YEOVIL AREA NEWS: Chinnock Hollow to remain closed to traffic after £2.7million repair price tag

 YEOVIL AREA NEWS: Chinnock Hollow to remain closed to traffic after £2.7million repair price tag

SOMERSET Council has confirmed that Chinnock Hollow near Yeovil will NOT reopen to traffic after an independent report outlined it could cost up to £2.7million to make it safe.

 The road, which links the villages of East Chinnock and Odcombe and had been used as a short-cut for motorists between the main A30 and Yeovil, has been closed since February 21, 2021, following a significant landslide involving 20 tonnes of rock and sand as well as a large tree.

The debris rolled down the side of the 12-metre wall of the hollow, burying part of the road below. This followed a less serious incident just a week before.

Due to the seriousness of the incident investigations began into the likely causes, actions needed to secure the road and potential hazards moving forward. 

In-depth engineering reports revealed the substantial risk of another landslide, potentially even larger in the same area, as well as the risk of other failures at different points along the road.

Last October a public meeting with the local communities was held to review the risk and potential options to make the road safe. It was agreed a final independent report was required to establish a more precise cost for a hybrid option involving clearance and some containment work alongside regular safety monitoring.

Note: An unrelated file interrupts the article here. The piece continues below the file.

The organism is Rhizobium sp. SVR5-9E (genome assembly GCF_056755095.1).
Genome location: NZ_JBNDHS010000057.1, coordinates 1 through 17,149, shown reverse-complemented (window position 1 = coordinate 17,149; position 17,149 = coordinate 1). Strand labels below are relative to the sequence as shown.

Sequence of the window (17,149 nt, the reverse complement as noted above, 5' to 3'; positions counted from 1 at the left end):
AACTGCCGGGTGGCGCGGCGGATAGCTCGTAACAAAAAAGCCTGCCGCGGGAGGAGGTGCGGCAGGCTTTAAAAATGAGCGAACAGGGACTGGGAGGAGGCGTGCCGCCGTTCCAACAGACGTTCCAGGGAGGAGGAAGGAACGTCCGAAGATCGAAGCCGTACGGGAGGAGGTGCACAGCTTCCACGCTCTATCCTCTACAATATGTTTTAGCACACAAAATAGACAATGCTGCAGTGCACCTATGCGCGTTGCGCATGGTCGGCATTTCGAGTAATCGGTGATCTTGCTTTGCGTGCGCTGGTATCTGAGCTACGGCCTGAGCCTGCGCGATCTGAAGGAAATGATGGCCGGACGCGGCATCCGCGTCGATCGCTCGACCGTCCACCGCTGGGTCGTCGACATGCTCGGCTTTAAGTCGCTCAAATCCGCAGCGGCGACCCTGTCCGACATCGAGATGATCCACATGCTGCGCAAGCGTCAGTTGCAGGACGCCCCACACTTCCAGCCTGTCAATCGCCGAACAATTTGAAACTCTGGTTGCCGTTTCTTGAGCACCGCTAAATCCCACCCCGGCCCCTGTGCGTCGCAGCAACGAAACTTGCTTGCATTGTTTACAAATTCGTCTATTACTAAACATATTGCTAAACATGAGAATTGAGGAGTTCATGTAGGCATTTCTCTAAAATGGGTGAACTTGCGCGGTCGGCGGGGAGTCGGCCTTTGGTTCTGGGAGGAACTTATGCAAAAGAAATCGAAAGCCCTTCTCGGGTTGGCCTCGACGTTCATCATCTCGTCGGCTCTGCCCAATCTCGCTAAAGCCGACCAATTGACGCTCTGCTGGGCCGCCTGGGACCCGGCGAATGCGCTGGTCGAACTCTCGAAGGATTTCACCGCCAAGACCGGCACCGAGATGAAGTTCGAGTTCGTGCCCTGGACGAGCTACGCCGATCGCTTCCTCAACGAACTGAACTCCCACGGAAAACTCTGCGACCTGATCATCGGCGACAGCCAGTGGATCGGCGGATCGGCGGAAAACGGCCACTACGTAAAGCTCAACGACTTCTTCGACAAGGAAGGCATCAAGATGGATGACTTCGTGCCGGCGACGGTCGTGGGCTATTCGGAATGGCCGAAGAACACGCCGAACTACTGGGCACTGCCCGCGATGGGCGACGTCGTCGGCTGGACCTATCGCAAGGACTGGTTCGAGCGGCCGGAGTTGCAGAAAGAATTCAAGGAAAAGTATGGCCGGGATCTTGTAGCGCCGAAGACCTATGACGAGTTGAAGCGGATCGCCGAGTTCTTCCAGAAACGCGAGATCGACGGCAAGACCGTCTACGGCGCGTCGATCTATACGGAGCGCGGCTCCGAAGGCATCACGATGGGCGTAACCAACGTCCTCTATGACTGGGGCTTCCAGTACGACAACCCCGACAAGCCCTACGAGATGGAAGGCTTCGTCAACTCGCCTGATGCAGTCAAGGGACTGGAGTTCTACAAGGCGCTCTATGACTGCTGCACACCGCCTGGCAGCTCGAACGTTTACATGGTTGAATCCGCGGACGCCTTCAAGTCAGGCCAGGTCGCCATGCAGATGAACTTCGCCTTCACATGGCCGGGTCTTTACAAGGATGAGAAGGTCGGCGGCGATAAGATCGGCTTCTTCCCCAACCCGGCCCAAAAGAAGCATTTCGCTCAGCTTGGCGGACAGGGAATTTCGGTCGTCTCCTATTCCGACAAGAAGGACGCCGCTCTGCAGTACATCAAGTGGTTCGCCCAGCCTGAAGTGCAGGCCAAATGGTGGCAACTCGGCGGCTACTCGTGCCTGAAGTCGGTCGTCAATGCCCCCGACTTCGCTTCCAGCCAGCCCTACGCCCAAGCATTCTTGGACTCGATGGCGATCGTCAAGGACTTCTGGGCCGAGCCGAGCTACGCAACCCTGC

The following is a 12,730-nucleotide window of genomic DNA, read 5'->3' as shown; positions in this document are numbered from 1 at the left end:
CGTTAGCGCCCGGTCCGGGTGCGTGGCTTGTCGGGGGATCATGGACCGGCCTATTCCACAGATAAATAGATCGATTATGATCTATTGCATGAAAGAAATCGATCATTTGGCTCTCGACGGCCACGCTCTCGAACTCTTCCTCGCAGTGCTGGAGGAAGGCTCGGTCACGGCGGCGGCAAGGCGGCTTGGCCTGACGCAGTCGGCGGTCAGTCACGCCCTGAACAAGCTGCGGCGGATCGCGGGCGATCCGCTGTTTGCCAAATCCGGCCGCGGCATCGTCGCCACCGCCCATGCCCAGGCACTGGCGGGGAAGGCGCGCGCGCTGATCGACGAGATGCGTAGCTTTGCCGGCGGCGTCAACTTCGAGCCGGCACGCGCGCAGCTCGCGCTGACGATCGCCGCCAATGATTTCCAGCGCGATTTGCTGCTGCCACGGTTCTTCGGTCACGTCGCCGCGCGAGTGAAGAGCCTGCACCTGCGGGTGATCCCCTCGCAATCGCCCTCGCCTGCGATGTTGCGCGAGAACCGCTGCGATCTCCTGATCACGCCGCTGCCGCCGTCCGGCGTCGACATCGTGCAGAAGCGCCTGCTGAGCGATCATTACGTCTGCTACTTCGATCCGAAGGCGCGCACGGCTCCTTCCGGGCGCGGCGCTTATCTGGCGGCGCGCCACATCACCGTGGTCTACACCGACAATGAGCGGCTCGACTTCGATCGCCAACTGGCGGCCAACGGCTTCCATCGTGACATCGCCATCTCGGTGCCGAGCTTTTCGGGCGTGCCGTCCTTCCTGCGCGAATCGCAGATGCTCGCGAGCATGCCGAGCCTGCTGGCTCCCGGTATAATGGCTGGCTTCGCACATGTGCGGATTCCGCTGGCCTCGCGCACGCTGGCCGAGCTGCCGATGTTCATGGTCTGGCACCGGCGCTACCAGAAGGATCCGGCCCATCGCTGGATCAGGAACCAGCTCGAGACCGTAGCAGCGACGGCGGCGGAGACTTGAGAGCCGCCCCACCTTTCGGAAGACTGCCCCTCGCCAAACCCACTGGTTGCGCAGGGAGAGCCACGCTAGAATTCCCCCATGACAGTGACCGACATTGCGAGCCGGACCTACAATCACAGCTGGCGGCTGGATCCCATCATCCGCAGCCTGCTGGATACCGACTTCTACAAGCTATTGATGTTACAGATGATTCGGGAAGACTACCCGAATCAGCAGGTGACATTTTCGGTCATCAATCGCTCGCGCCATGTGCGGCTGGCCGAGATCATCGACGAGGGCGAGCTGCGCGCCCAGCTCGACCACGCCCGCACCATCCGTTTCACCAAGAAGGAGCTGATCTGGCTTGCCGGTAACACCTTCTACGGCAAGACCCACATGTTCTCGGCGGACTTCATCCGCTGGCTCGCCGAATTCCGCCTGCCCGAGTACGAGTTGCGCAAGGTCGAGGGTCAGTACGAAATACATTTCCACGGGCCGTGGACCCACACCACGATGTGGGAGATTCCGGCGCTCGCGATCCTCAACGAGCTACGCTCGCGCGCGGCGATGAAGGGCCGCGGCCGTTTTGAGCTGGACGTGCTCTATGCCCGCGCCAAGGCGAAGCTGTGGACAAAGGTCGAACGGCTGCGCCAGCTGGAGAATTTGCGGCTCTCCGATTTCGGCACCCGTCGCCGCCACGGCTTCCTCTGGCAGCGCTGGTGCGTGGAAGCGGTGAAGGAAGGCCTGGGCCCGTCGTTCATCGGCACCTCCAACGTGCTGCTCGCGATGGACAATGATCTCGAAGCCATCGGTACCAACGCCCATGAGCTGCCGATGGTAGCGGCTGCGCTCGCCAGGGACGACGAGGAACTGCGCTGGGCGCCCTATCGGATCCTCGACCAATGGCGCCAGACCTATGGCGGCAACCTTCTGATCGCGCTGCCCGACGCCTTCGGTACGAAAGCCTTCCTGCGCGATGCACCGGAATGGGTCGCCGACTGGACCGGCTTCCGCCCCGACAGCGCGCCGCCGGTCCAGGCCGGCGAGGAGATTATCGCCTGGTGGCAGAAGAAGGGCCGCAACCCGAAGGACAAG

This option, which as well as clearing the debris, involves installing steel meshing to hold the steep sides of the hollow in place, would cost up to an estimated £2.7million to deliver. It is not possible to identify external funding for such a scheme at this point and the money is not available within current budgets.

Somerset Council’s spokesman for transport and digital, Cllr Mike Rigby, said: “We understand people’s concerns about an indefinite closure of Chinnock Hollow, but the reality is that there just isn’t the available budget to consider this scheme.

“We cannot justify spending nearly £3 million when there are so many pressing and competing maintenance priorities across more than 4,100 miles of road in Somerset, and there is no available funding from Government.

“It’s simply not possible to open the road and hope for the best when there is a substantial risk of a further significant land-slide. The council is liable for any resulting injury or fatality and must take every possible precaution to ensure the safety of the public.”  

Cllr Rigby added: “The road must therefore remain closed until such time as funding can be identified to safely reopen it. We will continue to explore any potential avenues for funding.” 

“We are liaising with the communities in the immediate area to listen to concerns people may have and we will be arranging a further engagement event to give people the chance to speak to our specialist team.” 

Photo: Taken after the landslide in 2021. Picture courtesy of Martin Entwistle.